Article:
Fai said the human rights situation has deteriorated to dangerous levels in the disputed region, referring to restrictions on freedom of speech under the Unlawful Activities Prevention Act (UAPA), a draconian law used by the Indian state against civilians, especially journalists and human rights activists.
The UAPA legislation allows the Indian government to jail an individual for six months without a trial or bail, stonewalling any judicial intervention. The state often justifies the UAPA by saying the law is used to “prevent terror-related activities, unlawful associations, and activities that may endanger the sovereignty and integrity of India.”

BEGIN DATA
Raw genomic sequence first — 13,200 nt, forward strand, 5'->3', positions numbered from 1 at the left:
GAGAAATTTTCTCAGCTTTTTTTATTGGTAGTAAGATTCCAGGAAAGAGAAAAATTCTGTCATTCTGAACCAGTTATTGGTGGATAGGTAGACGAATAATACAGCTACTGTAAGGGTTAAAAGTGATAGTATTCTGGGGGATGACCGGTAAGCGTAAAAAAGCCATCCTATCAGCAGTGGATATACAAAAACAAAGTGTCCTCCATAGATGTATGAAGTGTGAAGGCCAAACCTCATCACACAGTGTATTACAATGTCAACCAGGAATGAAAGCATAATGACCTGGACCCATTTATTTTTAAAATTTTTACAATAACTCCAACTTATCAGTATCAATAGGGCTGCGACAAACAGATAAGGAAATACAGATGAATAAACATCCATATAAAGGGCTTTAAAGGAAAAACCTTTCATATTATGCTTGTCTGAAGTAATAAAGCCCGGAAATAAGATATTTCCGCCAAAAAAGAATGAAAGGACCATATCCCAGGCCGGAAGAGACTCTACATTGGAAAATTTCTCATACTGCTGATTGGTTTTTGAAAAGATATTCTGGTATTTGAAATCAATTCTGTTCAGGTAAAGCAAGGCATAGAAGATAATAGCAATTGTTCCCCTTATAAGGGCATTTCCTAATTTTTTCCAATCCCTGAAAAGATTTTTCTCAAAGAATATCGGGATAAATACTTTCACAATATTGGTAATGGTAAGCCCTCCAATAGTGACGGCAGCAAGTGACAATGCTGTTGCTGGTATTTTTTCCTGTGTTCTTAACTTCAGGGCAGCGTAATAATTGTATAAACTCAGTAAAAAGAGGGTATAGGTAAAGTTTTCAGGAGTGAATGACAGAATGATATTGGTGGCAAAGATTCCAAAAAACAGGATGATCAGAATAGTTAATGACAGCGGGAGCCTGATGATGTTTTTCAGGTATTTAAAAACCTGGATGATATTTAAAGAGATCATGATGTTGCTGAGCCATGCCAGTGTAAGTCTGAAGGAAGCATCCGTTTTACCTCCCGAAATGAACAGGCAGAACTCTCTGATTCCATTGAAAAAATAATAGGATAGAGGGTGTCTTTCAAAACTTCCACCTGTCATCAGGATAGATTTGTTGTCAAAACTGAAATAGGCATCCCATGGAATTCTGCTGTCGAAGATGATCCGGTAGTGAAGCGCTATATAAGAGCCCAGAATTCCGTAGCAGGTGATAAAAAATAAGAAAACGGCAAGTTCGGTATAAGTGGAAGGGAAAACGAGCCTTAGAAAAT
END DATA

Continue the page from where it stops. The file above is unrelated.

The UN has said that the UAPA utilises “imprecise criteria, contains a vague and overly broad definition of ‘terrorist act’, allows people to be held in lengthy pre-trial detention and makes securing bail very difficult,” and that the UAPA does not meet international human rights standards.
Khurram Parvez, a well-known human rights activist from Kashmir, was arrested on November 22 2021, under the draconian UAPA. Mary Lawlor, the U.N. Special Rapporteur on Human Rights Defenders, called Parvez's arrest "disturbing."
Fai said the news media in Kashmir has been brought to extinction in order to silence dissent, urging the OIC members to initiate a solution. He also demanded the immediate release of political prisoners and the protection of the Kashmiri people before a full-scale genocide takes place.